Wastewater may be a valuable energy source

Sep 21, 2004

The energy stored in Toronto's municipal wastewater could be harnessed to run water treatment facilities and contribute power to the city grid, says new University of Toronto research. The study, published in the August issue of the Journal of Energy Engineering, is the first to measure the energy content of the raw municipal wastewater in the Ashbridges Bay, North Toronto, Highland Creek and Humber plants. The research revealed that the wastewater contained enough organic material to potentially produce 113 megawatts of electricity or close to 990 million kilowatt hours a year.

"With a 20 per cent recovery of that potential energy into electricity, the wastewater treatment plants could produce enough electricity for their own operation," says civil engineering professor David Bagley, who conducted the research with lead author and PhD candidate Ioannis Shizas. "Any recovery of potential energy above that can be returned to the grid."

Bagley and Shizas used bomb calorimetry, a technique that measures the heat content of materials, to determine the amount of energy stored in wastewater's organic matter. The city plants currently use aerobic treatment, a process by which microbes decompose organic matter in the presence of oxygen. By using anaerobic digestion instead, in which microbes decompose matter without oxygen, the process' byproduct of biogas - methane-rich gas with an energy content approximately 75 per cent that of natural gas - could become a valuable energy source in the future.

"We're moving towards a future where we see our wastewaters and other wastes as resources," says Bagley. "If electricity costs go up, like they have in places like California, this could be a cost-effective and renewable energy source."

Source: University of Toronto

Explore further: Researchers discover low-grade nonwoven cotton picks up 50 times own weight of oil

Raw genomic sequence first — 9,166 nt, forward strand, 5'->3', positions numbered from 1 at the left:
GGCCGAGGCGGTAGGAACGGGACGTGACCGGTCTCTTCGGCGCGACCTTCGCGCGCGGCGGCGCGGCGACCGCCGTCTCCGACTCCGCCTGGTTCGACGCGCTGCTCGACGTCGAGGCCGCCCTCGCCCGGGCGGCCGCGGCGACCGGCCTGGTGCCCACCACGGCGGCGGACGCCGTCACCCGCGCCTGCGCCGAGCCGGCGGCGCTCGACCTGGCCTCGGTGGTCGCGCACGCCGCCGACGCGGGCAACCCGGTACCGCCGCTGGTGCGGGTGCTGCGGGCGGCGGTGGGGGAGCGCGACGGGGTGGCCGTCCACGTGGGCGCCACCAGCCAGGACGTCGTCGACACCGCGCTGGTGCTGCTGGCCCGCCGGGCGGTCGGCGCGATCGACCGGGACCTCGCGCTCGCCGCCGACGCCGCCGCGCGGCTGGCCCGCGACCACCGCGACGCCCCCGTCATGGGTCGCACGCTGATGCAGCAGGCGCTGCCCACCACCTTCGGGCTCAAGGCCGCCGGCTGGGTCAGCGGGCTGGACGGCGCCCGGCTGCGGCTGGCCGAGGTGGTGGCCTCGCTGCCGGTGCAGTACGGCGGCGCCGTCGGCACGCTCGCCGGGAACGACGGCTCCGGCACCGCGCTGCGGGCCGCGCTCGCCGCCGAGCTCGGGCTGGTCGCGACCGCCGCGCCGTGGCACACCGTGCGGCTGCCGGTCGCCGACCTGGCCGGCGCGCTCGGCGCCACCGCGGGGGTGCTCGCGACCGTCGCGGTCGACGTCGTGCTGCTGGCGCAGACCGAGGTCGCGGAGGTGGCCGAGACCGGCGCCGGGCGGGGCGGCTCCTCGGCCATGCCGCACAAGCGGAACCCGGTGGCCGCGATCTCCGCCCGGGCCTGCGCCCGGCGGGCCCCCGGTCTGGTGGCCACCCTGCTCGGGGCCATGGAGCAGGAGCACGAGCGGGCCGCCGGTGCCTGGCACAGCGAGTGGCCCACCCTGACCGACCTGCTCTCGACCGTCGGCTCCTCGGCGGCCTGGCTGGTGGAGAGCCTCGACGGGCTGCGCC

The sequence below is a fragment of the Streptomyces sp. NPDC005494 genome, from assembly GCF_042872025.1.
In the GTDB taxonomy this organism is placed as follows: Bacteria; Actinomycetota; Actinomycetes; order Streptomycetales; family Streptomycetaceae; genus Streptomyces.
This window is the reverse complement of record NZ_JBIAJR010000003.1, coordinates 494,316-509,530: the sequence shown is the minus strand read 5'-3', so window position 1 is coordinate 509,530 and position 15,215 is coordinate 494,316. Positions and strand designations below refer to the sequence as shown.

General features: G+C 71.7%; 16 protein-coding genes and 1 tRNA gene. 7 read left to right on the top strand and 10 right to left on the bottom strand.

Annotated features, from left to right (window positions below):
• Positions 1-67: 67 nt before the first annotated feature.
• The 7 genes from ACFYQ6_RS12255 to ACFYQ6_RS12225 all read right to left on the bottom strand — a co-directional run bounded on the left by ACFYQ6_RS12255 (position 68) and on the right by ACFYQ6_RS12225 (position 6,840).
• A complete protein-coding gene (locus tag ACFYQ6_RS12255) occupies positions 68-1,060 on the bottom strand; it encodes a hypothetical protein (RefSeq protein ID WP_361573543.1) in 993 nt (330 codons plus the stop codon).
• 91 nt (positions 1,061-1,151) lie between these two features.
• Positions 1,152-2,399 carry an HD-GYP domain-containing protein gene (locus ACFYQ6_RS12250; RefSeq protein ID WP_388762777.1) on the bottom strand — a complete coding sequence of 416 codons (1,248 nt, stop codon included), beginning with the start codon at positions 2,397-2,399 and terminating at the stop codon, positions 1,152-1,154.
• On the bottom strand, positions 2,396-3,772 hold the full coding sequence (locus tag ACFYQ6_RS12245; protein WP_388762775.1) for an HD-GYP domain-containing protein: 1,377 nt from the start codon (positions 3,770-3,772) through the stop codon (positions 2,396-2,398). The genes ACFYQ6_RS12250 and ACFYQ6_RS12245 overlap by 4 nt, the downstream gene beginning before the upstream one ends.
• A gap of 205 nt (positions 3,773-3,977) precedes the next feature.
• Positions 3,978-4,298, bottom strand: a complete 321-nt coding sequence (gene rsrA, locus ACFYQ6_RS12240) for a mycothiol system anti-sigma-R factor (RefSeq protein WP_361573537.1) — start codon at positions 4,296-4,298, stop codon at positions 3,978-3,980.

add to favorites email to friend print save as pdf

Related Stories

Aviation offers a way forward in biofuels research

Jul 09, 2014

(Phys.org) —Biofuels researchers are increasingly thinking about how the energy market is changing, which challenges them to balance the basic science of new fuels with a more holistic view of the most ...

Recommended for you

Refocusing research into high-temperature superconductors

12 hours ago

Below a specific transition temperature superconductors transmit electrical current nearly loss-free. For the best of the so-called high-temperature superconductors, this temperature lies around -180 °C – a temperature ...

MRI for a quantum simulation

17 hours ago

Magnetic resonance imaging (MRI), which is the medical application of nuclear magnetic resonance spectroscopy, is a powerful diagnostic tool. MRI works by resonantly exciting hydrogen atoms and measuring ...

50-foot-wide Muon g-2 electromagnet installed at Fermilab

17 hours ago

One year ago, the 50-foot-wide Muon g-2 electromagnet arrived at the U.S. Department of Energy's Fermi National Accelerator Laboratory in Illinois after traveling 3,200 miles over land and sea from Long Island, ...

User comments : 0